# Recurrence relations when function call is made inside loop

int fun (int n)
{
int x=1, k;
if (n==1) return x;
for (k=1; k<n; ++k)
x = x + fun(k) * fun(n – k);
return x;
}


What is the value of fun(5)?

I find it difficult to realize a recurrence tree when the functions are called inside loops so I decided to go with the recurrence relations.

This is what I came up with :

However, the recurrence relation given in the solution book is slightly different:

I don't understand where I went wrong. I included 1 inside the summation since x loops with every iteration. So why is the 1 in the second equation outside?

• ....fun$(5)=51$
– 3SAT
Jan 14, 2016 at 17:29
• @Nehorai I already have the answer as I said, I need the explanation for the recurrence relation Jan 14, 2016 at 17:35

First, those two summation are not equivalet, the reason that the $1$ is outside is because this line in your code:

 int x=1,k;


Try to run this "by hand" and you will understand why you are addidng $1$ only once.

$\text{fun}(1)=1\\ \text{fun}(2)=2\\ \text{fun}(3)=5\\ \text{fun}(4)=15$

$$\Longrightarrow \text{fun}(n)=\begin{cases} 1;&&&&&&&&n=1\\ \color{red}1+\displaystyle\sum\limits_{k=1}^{n-1}\text{fun}(k)\times \text{fun}(n-k)&&&&&&&&n>1 \end{cases}$$

EDIT:

Step by step for n=3:

int fun (int 3)
{
int x=1, k;
if (3==1) return x;
for (k=1; k<3; ++k)
x = x + fun(k) * fun(3 – k);
return x;
}


First loop $k=1:$

$x=\color{green}1+\underbrace{\text{fun(1)}}_{=1}\times \underbrace{\text{fun(3-1)}}_{=2}=\color{red}3$

Second loop $k=2:$

$x=\color{red}3+\underbrace{\text{fun(2)}}_{=2}\times \underbrace{\text{fun(3-2)}}_{=1}=\color{blue}5$

• I'm only able to solve for fun(1) and fun(2) since even when n=2, the for() loop executes once. When n=3, I'm unable to figure out how it will calculate the value. Can you just explain me how it works for fun(3) step by step? I'll figure out the rest. Jan 14, 2016 at 19:28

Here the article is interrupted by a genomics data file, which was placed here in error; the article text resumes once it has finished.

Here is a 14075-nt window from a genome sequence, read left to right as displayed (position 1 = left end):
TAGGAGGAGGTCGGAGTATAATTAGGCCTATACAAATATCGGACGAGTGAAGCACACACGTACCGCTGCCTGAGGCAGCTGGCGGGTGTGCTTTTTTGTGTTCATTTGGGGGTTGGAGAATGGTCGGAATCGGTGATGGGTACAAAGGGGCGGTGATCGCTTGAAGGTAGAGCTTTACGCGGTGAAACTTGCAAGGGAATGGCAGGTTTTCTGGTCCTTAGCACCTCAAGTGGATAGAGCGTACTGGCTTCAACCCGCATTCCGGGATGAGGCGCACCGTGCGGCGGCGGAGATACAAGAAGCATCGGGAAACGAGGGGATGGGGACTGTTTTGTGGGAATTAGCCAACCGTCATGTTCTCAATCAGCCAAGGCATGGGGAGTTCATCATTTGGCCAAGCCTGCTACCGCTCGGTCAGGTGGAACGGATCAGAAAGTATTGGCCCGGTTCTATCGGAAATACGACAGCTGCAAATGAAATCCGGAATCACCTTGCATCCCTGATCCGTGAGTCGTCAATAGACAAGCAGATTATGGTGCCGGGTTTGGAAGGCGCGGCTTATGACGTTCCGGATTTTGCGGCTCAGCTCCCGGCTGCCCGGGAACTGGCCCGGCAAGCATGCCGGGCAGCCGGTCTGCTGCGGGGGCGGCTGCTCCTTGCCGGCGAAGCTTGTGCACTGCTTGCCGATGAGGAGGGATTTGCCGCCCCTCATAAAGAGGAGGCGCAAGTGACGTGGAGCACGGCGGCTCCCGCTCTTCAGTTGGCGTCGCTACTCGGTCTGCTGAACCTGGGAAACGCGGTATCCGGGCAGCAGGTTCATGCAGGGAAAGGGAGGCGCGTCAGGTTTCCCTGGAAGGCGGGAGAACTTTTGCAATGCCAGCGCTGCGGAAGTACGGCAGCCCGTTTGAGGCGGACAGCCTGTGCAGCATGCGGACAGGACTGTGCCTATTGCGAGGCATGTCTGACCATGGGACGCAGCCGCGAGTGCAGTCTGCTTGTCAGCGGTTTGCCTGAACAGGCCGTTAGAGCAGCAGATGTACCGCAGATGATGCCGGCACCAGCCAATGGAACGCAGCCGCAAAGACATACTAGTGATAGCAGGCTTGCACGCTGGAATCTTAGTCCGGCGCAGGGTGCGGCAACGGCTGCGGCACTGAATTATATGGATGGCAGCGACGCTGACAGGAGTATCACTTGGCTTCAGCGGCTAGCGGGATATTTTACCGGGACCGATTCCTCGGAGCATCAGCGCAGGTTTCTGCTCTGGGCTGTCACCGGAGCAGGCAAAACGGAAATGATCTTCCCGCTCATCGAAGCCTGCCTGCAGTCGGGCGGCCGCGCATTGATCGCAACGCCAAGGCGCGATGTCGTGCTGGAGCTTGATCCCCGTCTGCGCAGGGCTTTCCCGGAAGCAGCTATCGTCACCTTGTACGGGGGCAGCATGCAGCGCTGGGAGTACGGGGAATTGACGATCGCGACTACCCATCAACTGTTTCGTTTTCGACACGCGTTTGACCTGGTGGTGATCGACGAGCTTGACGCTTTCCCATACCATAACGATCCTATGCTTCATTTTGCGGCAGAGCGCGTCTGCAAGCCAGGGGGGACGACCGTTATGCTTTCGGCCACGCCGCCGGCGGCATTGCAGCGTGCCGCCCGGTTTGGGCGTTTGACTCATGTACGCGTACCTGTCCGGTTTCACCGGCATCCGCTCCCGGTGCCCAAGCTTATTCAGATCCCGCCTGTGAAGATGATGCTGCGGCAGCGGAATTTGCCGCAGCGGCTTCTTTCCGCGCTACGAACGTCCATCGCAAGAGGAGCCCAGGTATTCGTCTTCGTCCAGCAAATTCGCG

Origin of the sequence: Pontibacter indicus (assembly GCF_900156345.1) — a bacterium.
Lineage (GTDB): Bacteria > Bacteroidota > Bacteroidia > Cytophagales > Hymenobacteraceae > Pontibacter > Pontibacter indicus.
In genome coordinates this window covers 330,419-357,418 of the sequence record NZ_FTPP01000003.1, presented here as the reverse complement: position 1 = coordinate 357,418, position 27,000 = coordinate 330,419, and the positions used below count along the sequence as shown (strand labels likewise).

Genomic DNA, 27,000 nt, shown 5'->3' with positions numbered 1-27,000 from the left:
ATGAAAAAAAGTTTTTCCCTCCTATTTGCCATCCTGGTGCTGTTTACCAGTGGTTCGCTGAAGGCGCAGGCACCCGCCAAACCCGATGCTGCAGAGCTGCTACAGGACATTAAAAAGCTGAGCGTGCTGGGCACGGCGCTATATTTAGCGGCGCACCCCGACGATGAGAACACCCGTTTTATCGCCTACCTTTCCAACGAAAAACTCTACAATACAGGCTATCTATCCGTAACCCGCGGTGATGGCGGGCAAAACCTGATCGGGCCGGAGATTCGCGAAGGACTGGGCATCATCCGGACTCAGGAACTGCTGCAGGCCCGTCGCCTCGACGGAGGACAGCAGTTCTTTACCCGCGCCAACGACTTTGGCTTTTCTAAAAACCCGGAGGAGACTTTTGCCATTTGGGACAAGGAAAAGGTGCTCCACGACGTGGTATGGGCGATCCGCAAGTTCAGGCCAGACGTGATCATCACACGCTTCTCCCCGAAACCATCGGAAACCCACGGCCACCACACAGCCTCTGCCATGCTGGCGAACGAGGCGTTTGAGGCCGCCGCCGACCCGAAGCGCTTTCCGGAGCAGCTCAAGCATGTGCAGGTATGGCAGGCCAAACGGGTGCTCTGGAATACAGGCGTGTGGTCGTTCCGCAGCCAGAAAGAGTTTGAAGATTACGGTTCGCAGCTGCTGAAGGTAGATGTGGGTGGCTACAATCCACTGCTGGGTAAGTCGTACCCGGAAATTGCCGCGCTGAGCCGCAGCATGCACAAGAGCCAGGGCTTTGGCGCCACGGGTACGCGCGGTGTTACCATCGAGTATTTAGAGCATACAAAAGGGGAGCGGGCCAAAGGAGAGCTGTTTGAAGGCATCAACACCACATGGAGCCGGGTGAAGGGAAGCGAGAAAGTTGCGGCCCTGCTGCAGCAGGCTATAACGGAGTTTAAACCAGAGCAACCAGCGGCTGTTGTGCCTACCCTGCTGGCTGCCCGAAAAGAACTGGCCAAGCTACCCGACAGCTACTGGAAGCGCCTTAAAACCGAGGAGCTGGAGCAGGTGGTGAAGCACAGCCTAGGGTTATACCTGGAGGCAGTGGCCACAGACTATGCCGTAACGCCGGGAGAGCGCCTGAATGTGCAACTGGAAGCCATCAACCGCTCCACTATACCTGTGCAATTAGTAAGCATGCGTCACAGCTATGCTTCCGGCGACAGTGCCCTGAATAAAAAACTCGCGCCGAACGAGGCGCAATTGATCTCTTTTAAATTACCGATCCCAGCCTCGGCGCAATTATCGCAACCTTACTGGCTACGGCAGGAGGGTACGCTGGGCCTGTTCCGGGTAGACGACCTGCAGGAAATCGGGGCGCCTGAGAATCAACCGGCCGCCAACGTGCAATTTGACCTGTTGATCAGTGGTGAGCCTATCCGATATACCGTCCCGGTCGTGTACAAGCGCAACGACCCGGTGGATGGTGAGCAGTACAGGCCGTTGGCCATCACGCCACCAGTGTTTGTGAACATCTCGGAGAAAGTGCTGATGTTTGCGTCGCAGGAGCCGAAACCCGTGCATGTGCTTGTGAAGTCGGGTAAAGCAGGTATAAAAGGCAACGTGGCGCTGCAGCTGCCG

• @Sidsec9 I edited as you asked
– 3SAT
Jan 14, 2016 at 21:10
• I was able to solve too! Thanks for the edit! Jan 15, 2016 at 5:21

fun(1)=1

fun(2)=2

To understand, fun(3), just run the loop from k = 1 to 2.

At k = 1, fun(1) * fun( 3 - 1 ) will be called, whose values we already know are fun(1) and fun(2), i.e. 1 and 2 respectively.

At k = 2, fun(2) * fun( 3 - 2) will be fun (2) * fun(1), again which equal to 2*1 = 2;

So, adding them up, 1 + (1*2) + (2*1) = 1 + 2 + 2 = 5.

Similarly, try running the for loop within the limits and go on substituting the values of funs which you already know.

Similarly, for fun (4) will be , 1 + (fun(1)*fun(2)) + (fun(2)*fun(2)) + (fun(3)*fun(1)) = 1 + (1*5) + (2*2) + (5*1) = 15.

To understand the code, in the loop we can see that every time the loop runs, the value fun(k) * fun(n-k) is being added to previous value of x. Where x started from 1.

If you have to imagine a recurrence tree, every node whose value is n will have (n-1)*2 calls to fun as their children, except fun(1).